New retail investors are pouring into the stock market at an unprecedented rate, and the commission-free trading app Robinhood is at the forefront of this trend. The app has become highly popular among novice investors because of its low fees (if any) and user-friendly interface. And those relative newcomers often flock to the same subset of stocks.

But not every popular Robinhood stock is worth buying. Indeed, some of the companies in that list could drag down your portfolio. For example, the risks of investing in Carnival Corp. (NYSE:CCL) and Lyft (NASDAQ:LYFT) seem to outweigh the rewards because of their cash-burning business models and the headwinds they face from coronavirus-related challenges to the economy. 

100 dollar bill on fire

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Carnival Corporation: Sinking under a mountain of debt

With shares sitting around $16 as of this writing, Carnival is trading at a huge discount to its pre-coronavirus, year-to-date high of over $50. But even at that low price, it still may be overvalued. The embattled cruise line operator remains an extremely risky bet because of its heavily leveraged balance sheet, the failure of the U.S. to control its domestic coronavirus epidemic, and the resurgent COVID-19 outbreaks in other parts of the world.

Carnival has taken on significant debt to maintain its liquidity during the crisis, and this will be a long-term drag on earnings and cash flow due to the rising interest expenses.

In the second quarter, the company reported $20.82 billion in debt on its balance sheet compared to just $6.88 billion in cash and equivalents. The books will look even worse when the fiscal third-quarter report arrives: Management has estimated its cash burn in the second half of the year will average $650 million per month, and the company took on even more debt in July and August.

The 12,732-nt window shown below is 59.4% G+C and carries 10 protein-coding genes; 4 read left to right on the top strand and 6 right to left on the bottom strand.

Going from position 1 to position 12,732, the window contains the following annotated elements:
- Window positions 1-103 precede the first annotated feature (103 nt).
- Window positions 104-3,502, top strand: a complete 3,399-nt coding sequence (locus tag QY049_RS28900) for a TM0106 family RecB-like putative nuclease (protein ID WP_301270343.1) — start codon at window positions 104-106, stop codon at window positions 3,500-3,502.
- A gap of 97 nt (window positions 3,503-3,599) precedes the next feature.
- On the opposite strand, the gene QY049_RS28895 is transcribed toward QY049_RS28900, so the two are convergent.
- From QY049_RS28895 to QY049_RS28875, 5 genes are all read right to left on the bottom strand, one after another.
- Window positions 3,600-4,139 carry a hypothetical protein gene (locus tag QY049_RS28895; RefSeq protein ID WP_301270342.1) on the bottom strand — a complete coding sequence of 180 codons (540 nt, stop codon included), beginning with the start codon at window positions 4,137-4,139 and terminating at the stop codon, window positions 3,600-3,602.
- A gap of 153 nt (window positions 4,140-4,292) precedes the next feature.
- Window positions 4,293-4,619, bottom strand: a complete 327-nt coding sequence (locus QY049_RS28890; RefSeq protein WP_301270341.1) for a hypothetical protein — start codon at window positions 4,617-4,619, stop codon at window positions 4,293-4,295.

The good news is that Carnival plans to resume operations for its Italy-based Costa Cruises on Sept. 6 and Germany-based AIDA Cruises on Nov. 1. The bad news is that new diagnoses of COVID-19 are surging again in parts of Europe, and that could present some serious execution risk for that strategy. Moreover, it could influence both consumer behavior and government policy with regard to cruises, further hampering what is already expected to be a slow, gradual recovery for the industry.

The U.S. Centers for Disease Control and Prevention's no sail order for cruise ships is currently scheduled to expire on Sept. 30, but it could be extended further if public health considerations warrant it.

Lyft: Relentless cash burn and declining profitability

Unfortunately, a good product doesn't always equal a good stock. Despite the soaring popularity of ridesharing (the industry is projected to grow 20% annually through 2025), Lyft stock has consistently traded lower since its March 2019 IPO. Shares have fallen 30% year to date and are down nearly 60% from the original IPO price of $72 per share.

Lyft's weakening margins make it a bad bet for investors, because even as the top line grows, so do its losses. Take a look at the company's profitability over the last three years: 

Year 2017 2018 2019
Revenue  $1,059.9 $2,156.6 $3,616
Gross margin 37.8% 42.3% 39.8%
Operating margin (66.8%) (45.3%) (74.7%)

Data source: Lyft financial filings. Table by author.

The company reported a gross margin of 39.8% in 2019, which means that for every dollar it generated in sales, around 40 cents remained after paying out insurance costs, payment processing charges, and personnel-related compensation -- a burden that could increase due to political pressure to reclassify drivers as employees in the state of California.

Tack onto that the massive spending on research and development -- $1.51 billion in 2019, much of that related to its autonomous vehicle development program -- and profitability remains a far-off ideal rather than a near-term reality.

But investors want to see profits and value creation, and management is making big promises when it comes to its plans for delivering on the bottom line. During the second-quarter earnings call, founder and CEO Logan Green claimed that Lyft could attain adjusted EBITDA profitability by the fourth quarter of 2021. Keep in mind that challenges from COVID-19 sent revenue plummeting 61% year over year during the quarter.

As a result, the company reported an adjusted EBITDA loss of $280.3 million in the second quarter, down $76.2 million from the prior-year period. Investors should avoid Lyft stock until management can prove that the bottom line is truly turning around.